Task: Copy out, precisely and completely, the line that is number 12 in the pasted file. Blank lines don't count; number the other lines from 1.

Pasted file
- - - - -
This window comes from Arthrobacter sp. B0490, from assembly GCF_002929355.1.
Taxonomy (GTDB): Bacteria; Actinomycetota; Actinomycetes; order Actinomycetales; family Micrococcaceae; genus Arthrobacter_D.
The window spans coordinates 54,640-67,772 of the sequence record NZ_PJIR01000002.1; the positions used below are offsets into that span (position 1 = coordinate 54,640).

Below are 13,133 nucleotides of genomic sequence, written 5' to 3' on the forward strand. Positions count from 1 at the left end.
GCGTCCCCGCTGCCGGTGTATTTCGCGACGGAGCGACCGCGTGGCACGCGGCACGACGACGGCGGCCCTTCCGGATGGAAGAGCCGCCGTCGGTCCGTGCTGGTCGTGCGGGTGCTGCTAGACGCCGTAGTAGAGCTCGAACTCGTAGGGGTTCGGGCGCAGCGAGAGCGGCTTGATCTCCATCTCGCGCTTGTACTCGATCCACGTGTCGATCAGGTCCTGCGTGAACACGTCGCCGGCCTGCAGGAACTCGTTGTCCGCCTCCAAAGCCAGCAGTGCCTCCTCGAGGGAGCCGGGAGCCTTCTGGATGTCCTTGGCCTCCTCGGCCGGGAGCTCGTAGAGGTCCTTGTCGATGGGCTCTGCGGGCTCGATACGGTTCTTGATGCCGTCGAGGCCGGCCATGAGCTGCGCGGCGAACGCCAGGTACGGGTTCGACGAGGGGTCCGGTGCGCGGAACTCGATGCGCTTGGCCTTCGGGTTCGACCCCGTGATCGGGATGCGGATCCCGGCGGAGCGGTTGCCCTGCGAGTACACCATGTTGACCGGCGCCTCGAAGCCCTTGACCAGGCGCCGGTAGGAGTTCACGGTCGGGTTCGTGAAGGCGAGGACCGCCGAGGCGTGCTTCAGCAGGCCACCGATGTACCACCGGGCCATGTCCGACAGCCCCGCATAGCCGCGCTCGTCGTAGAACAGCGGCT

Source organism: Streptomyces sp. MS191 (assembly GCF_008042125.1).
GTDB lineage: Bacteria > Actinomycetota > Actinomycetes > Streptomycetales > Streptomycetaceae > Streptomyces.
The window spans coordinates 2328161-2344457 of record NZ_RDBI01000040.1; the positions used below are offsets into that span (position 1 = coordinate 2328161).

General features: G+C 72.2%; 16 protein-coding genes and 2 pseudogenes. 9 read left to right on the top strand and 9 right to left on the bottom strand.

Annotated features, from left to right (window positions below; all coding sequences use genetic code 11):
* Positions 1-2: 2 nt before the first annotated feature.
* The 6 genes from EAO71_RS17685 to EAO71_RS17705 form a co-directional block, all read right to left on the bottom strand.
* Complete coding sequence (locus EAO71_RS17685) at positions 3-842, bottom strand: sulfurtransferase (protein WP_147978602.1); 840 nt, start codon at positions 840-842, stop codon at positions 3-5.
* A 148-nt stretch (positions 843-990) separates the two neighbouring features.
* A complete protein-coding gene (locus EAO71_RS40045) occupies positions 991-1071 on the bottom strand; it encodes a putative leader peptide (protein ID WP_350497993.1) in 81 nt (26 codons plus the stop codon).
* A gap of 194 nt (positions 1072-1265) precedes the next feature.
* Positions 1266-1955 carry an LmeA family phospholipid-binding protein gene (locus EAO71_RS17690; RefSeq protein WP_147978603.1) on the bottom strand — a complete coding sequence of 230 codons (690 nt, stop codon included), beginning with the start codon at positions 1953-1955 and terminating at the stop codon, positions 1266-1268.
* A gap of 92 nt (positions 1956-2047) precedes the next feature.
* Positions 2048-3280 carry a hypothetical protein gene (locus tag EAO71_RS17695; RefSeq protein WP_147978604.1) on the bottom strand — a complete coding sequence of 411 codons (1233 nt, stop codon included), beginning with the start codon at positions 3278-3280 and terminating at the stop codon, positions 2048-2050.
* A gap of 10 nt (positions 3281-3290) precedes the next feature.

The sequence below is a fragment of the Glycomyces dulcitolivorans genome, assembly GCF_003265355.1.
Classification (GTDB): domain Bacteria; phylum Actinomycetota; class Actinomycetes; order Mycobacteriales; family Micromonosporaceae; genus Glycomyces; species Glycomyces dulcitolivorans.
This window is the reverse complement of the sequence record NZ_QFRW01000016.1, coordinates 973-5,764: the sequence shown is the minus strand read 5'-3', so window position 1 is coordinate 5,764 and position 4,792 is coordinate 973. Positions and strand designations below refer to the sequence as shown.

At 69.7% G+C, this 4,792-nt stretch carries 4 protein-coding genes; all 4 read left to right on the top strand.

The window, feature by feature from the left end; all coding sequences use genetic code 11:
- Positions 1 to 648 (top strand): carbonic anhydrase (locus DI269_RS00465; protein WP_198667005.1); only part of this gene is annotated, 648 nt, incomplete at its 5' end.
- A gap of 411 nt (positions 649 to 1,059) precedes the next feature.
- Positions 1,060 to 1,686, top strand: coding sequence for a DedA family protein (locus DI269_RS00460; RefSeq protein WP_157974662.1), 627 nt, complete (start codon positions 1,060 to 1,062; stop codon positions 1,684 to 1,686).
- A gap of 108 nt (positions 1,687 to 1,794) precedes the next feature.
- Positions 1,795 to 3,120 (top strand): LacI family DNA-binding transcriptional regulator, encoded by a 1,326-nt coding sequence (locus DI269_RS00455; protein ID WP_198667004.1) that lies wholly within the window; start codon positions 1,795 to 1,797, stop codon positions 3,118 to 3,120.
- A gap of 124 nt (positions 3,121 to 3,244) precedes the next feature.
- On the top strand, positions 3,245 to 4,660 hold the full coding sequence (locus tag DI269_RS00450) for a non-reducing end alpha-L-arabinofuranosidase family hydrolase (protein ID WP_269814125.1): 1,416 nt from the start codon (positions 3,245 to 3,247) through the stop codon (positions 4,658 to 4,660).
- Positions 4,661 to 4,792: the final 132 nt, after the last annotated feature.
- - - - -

* The 6 genes from EAO71_RS17685 to EAO71_RS17705 form a co-directional block, all read right to left on the bottom strand.